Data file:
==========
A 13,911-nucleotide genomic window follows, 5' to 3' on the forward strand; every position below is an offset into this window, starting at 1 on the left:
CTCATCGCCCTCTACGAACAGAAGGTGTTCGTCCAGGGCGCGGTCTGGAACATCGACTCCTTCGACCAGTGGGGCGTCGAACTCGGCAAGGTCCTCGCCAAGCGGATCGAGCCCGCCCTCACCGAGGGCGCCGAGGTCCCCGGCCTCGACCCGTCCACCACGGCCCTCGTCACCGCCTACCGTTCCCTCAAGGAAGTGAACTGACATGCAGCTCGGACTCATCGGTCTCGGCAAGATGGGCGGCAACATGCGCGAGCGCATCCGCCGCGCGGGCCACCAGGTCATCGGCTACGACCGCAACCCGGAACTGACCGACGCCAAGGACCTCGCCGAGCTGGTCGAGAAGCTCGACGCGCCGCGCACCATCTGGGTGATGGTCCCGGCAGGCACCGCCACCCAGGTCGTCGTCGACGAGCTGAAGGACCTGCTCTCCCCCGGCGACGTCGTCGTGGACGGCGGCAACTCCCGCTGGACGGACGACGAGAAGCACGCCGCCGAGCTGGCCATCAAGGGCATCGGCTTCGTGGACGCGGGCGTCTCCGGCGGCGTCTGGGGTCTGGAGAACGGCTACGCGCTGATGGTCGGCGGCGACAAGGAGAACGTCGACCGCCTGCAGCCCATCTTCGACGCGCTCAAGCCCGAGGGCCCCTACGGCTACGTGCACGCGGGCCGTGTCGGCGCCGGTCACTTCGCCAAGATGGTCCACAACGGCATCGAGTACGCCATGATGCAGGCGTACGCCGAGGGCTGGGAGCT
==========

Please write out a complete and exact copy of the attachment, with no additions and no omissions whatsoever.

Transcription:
A 13,911-nucleotide genomic window follows, 5' to 3' on the forward strand; every position below is an offset into this window, starting at 1 on the left:
CTCATCGCCCTCTACGAACAGAAGGTGTTCGTCCAGGGCGCGGTCTGGAACATCGACTCCTTCGACCAGTGGGGCGTCGAACTCGGCAAGGTCCTCGCCAAGCGGATCGAGCCCGCCCTCACCGAGGGCGCCGAGGTCCCCGGCCTCGACCCGTCCACCACGGCCCTCGTCACCGCCTACCGTTCCCTCAAGGAAGTGAACTGACATGCAGCTCGGACTCATCGGTCTCGGCAAGATGGGCGGCAACATGCGCGAGCGCATCCGCCGCGCGGGCCACCAGGTCATCGGCTACGACCGCAACCCGGAACTGACCGACGCCAAGGACCTCGCCGAGCTGGTCGAGAAGCTCGACGCGCCGCGCACCATCTGGGTGATGGTCCCGGCAGGCACCGCCACCCAGGTCGTCGTCGACGAGCTGAAGGACCTGCTCTCCCCCGGCGACGTCGTCGTGGACGGCGGCAACTCCCGCTGGACGGACGACGAGAAGCACGCCGCCGAGCTGGCCATCAAGGGCATCGGCTTCGTGGACGCGGGCGTCTCCGGCGGCGTCTGGGGTCTGGAGAACGGCTACGCGCTGATGGTCGGCGGCGACAAGGAGAACGTCGACCGCCTGCAGCCCATCTTCGACGCGCTCAAGCCCGAGGGCCCCTACGGCTACGTGCACGCGGGCCGTGTCGGCGCCGGTCACTTCGCCAAGATGGTCCACAACGGCATCGAGTACGCCATGATGCAGGCGTACGCCGAGGGCTGGGAGCT